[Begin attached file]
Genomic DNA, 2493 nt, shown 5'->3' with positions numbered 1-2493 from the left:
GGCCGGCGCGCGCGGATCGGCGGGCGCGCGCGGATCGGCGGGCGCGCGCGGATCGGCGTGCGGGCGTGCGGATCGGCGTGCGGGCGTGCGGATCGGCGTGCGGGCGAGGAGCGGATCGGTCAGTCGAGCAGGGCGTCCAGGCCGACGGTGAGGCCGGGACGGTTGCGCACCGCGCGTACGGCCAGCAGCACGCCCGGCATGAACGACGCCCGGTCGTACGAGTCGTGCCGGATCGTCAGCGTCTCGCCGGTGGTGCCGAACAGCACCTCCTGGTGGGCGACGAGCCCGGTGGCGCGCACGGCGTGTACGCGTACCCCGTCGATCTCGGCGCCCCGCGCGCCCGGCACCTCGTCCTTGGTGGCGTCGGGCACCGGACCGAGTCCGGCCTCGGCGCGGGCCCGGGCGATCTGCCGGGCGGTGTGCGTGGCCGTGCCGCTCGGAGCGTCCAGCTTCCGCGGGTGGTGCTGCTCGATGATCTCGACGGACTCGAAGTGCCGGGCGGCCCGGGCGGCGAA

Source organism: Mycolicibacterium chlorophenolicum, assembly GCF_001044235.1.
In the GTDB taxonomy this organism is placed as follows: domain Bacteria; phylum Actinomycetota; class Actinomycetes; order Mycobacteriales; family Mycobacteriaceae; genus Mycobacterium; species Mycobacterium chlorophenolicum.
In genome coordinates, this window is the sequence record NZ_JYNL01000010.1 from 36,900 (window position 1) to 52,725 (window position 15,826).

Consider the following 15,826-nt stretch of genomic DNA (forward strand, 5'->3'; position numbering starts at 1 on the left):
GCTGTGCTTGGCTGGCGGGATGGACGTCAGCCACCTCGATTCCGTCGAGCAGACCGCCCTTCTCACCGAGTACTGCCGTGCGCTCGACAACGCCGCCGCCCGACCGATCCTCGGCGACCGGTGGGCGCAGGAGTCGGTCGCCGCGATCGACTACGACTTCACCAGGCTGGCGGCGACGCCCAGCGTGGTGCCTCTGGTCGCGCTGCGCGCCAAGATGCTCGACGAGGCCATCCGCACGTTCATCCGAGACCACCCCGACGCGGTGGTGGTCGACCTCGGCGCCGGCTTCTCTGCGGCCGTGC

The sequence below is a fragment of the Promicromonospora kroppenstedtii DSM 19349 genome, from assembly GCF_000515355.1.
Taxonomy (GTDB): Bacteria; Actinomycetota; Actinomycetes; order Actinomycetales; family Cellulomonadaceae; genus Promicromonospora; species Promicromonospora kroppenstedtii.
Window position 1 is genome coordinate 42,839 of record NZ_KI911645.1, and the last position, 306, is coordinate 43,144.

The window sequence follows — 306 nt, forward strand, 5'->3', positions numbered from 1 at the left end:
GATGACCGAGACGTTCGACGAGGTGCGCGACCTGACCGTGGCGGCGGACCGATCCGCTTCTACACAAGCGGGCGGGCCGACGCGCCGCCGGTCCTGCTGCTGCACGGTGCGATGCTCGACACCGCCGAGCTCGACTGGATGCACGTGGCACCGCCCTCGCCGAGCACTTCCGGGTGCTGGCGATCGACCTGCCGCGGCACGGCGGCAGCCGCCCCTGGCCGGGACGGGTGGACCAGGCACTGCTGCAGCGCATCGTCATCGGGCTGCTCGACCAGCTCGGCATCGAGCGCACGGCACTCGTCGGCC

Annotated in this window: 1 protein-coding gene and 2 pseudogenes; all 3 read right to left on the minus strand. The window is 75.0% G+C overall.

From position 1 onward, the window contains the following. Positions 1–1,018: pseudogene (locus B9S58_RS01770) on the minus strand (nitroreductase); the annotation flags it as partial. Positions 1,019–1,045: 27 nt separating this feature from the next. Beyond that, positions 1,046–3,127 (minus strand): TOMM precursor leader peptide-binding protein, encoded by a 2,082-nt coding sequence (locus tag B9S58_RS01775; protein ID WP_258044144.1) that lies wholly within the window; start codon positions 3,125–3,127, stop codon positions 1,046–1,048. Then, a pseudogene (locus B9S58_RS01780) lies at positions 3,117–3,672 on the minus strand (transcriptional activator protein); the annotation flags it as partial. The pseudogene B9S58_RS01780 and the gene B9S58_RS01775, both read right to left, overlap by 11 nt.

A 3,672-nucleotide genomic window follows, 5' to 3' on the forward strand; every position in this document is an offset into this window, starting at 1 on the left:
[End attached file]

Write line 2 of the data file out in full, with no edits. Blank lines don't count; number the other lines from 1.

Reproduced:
GGCCGGCGCGCGCGGATCGGCGGGCGCGCGCGGATCGGCGGGCGCGCGCGGATCGGCGTGCGGGCGTGCGGATCGGCGTGCGGGCGTGCGGATCGGCGTGCGGGCGAGGAGCGGATCGGTCAGTCGAGCAGGGCGTCCAGGCCGACGGTGAGGCCGGGACGGTTGCGCACCGCGCGTACGGCCAGCAGCACGCCCGGCATGAACGACGCCCGGTCGTACGAGTCGTGCCGGATCGTCAGCGTCTCGCCGGTGGTGCCGAACAGCACCTCCTGGTGGGCGACGAGCCCGGTGGCGCGCACGGCGTGTACGCGTACCCCGTCGATCTCGGCGCCCCGCGCGCCCGGCACCTCGTCCTTGGTGGCGTCGGGCACCGGACCGAGTCCGGCCTCGGCGCGGGCCCGGGCGATCTGCCGGGCGGTGTGCGTGGCCGTGCCGCTCGGAGCGTCCAGCTTCCGCGGGTGGTGCTGCTCGATGATCTCGACGGACTCGAAGTGCCGGGCGGCCCGGGCGGCGAA